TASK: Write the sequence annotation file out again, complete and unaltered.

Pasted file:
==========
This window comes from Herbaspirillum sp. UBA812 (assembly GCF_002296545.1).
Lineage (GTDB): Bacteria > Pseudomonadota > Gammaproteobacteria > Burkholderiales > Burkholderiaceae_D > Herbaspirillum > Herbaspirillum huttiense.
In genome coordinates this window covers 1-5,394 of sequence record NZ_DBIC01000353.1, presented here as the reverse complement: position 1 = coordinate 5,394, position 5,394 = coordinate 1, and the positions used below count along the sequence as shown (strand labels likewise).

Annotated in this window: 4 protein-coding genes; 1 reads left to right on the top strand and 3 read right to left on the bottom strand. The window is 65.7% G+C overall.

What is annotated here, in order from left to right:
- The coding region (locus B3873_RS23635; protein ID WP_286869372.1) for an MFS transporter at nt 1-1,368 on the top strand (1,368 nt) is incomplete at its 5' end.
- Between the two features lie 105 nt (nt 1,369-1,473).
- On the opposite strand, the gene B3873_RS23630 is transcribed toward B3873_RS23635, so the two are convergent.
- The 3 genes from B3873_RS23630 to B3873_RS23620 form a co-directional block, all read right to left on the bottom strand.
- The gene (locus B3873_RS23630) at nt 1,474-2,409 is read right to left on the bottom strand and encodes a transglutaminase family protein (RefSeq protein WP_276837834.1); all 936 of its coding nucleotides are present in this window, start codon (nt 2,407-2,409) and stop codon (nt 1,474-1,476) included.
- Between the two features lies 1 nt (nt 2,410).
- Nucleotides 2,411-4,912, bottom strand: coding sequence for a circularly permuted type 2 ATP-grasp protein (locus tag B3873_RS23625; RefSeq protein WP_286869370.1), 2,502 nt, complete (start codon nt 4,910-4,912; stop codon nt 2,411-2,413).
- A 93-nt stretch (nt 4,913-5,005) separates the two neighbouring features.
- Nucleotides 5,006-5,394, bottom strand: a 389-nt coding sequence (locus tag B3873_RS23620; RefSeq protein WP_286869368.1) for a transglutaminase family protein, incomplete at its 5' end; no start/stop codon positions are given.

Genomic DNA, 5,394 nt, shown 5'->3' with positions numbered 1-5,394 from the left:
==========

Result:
This window comes from Herbaspirillum sp. UBA812 (assembly GCF_002296545.1).
Lineage (GTDB): Bacteria > Pseudomonadota > Gammaproteobacteria > Burkholderiales > Burkholderiaceae_D > Herbaspirillum > Herbaspirillum huttiense.
In genome coordinates this window covers 1-5,394 of sequence record NZ_DBIC01000353.1, presented here as the reverse complement: position 1 = coordinate 5,394, position 5,394 = coordinate 1, and the positions used below count along the sequence as shown (strand labels likewise).

Annotated in this window: 4 protein-coding genes; 1 reads left to right on the top strand and 3 read right to left on the bottom strand. The window is 65.7% G+C overall.

What is annotated here, in order from left to right:
- The coding region (locus B3873_RS23635; protein ID WP_286869372.1) for an MFS transporter at nt 1-1,368 on the top strand (1,368 nt) is incomplete at its 5' end.
- Between the two features lie 105 nt (nt 1,369-1,473).
- On the opposite strand, the gene B3873_RS23630 is transcribed toward B3873_RS23635, so the two are convergent.
- The 3 genes from B3873_RS23630 to B3873_RS23620 form a co-directional block, all read right to left on the bottom strand.
- The gene (locus B3873_RS23630) at nt 1,474-2,409 is read right to left on the bottom strand and encodes a transglutaminase family protein (RefSeq protein WP_276837834.1); all 936 of its coding nucleotides are present in this window, start codon (nt 2,407-2,409) and stop codon (nt 1,474-1,476) included.
- Between the two features lies 1 nt (nt 2,410).
- Nucleotides 2,411-4,912, bottom strand: coding sequence for a circularly permuted type 2 ATP-grasp protein (locus tag B3873_RS23625; RefSeq protein WP_286869370.1), 2,502 nt, complete (start codon nt 4,910-4,912; stop codon nt 2,411-2,413).
- A 93-nt stretch (nt 4,913-5,005) separates the two neighbouring features.
- Nucleotides 5,006-5,394, bottom strand: a 389-nt coding sequence (locus tag B3873_RS23620; RefSeq protein WP_286869368.1) for a transglutaminase family protein, incomplete at its 5' end; no start/stop codon positions are given.

Genomic DNA, 5,394 nt, shown 5'->3' with positions numbered 1-5,394 from the left: